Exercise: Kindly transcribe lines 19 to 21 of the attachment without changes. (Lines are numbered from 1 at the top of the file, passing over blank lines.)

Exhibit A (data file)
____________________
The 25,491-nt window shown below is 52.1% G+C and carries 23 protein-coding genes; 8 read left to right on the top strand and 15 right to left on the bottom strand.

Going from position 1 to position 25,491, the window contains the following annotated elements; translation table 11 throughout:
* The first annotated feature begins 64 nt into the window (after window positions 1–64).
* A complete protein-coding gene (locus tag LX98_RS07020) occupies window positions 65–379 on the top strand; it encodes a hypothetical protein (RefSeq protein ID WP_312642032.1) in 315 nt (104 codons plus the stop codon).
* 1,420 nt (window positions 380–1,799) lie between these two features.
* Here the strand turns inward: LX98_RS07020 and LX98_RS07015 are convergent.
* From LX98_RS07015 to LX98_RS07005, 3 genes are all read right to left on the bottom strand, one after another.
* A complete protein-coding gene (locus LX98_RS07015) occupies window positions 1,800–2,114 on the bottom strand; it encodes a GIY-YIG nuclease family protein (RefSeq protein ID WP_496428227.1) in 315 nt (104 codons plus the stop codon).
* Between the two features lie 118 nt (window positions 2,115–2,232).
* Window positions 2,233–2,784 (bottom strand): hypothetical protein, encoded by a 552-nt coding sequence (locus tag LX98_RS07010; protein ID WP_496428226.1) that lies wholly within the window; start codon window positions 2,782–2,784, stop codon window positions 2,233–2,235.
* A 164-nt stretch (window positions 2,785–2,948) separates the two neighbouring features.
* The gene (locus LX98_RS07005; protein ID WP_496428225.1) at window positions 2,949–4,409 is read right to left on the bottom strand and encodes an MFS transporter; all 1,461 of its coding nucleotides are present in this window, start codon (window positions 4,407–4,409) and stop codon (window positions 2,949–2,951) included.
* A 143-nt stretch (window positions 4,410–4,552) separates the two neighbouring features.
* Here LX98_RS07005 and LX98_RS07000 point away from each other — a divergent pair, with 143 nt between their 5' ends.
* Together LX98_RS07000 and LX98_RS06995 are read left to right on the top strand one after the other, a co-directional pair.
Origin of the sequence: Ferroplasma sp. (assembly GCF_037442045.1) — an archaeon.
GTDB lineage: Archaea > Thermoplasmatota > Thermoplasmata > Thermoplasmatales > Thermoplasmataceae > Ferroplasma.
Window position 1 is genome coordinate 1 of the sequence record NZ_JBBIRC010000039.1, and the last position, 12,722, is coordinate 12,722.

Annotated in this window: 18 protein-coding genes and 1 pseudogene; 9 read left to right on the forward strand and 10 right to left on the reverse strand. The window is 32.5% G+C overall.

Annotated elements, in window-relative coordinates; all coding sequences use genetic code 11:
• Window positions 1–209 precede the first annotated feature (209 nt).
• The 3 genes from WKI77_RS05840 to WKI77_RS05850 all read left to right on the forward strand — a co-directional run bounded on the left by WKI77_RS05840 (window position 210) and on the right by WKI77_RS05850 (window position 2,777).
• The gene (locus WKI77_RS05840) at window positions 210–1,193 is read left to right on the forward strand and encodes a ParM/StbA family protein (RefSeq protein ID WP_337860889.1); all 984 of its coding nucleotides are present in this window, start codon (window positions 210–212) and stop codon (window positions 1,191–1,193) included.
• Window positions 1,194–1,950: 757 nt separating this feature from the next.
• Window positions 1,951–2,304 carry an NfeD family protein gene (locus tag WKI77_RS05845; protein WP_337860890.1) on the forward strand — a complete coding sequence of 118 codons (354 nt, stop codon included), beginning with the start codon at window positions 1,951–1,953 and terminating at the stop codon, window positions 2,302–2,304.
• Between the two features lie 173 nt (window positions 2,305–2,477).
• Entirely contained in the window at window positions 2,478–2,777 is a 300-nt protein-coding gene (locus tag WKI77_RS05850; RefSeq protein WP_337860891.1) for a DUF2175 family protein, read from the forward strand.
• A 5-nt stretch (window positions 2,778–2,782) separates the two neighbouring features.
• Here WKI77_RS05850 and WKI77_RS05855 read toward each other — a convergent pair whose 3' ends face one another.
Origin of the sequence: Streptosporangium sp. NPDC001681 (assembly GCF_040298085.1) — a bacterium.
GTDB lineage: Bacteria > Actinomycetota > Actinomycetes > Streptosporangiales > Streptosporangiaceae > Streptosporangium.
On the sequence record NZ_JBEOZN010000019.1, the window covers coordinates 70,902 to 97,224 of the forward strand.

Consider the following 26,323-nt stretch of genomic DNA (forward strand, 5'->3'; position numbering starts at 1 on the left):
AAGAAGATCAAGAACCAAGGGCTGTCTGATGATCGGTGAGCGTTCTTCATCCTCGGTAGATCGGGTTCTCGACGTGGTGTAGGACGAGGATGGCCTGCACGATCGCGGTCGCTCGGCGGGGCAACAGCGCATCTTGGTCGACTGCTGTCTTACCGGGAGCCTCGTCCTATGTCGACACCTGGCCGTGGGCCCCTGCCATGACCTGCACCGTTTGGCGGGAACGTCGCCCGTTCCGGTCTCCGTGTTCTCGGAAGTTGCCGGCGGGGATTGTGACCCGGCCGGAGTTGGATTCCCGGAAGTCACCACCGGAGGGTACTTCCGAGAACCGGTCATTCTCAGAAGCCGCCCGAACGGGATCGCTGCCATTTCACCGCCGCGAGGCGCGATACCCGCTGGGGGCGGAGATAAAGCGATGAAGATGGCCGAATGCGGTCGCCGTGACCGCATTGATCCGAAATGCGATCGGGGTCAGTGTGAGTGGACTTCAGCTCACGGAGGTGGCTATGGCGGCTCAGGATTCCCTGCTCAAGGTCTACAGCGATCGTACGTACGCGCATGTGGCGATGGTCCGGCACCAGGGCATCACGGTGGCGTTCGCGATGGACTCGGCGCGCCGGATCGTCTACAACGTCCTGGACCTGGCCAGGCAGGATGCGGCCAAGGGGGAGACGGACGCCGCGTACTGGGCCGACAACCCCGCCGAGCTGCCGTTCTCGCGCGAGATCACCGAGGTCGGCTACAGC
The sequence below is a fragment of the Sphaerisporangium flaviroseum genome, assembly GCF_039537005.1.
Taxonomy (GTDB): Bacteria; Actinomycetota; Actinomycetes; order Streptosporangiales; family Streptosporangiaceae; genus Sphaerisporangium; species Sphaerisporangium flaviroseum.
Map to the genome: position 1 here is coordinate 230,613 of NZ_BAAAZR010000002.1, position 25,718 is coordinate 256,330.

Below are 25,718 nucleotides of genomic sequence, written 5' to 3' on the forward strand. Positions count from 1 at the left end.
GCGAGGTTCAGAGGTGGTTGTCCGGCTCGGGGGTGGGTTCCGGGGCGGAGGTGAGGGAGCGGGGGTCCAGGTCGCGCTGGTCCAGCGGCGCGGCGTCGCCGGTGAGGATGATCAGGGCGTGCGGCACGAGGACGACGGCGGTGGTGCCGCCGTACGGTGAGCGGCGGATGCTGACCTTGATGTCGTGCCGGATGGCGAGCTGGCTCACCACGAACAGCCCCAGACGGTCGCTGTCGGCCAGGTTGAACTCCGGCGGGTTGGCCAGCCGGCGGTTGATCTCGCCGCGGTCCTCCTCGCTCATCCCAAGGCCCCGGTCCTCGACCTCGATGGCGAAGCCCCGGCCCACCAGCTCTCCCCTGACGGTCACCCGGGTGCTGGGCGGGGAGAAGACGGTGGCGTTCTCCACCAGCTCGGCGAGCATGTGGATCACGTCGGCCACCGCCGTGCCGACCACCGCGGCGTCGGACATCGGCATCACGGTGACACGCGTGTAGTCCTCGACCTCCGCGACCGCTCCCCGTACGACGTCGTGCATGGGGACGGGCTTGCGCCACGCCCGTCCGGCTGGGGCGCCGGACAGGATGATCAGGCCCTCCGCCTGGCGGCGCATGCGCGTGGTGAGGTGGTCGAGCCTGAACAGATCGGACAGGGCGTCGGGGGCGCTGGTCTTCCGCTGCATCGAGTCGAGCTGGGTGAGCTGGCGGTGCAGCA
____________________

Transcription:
Annotated in this window: 18 protein-coding genes and 1 pseudogene; 9 read left to right on the forward strand and 10 right to left on the reverse strand. The window is 32.5% G+C overall.

Annotated elements, in window-relative coordinates; all coding sequences use genetic code 11:
• Window positions 1–209 precede the first annotated feature (209 nt).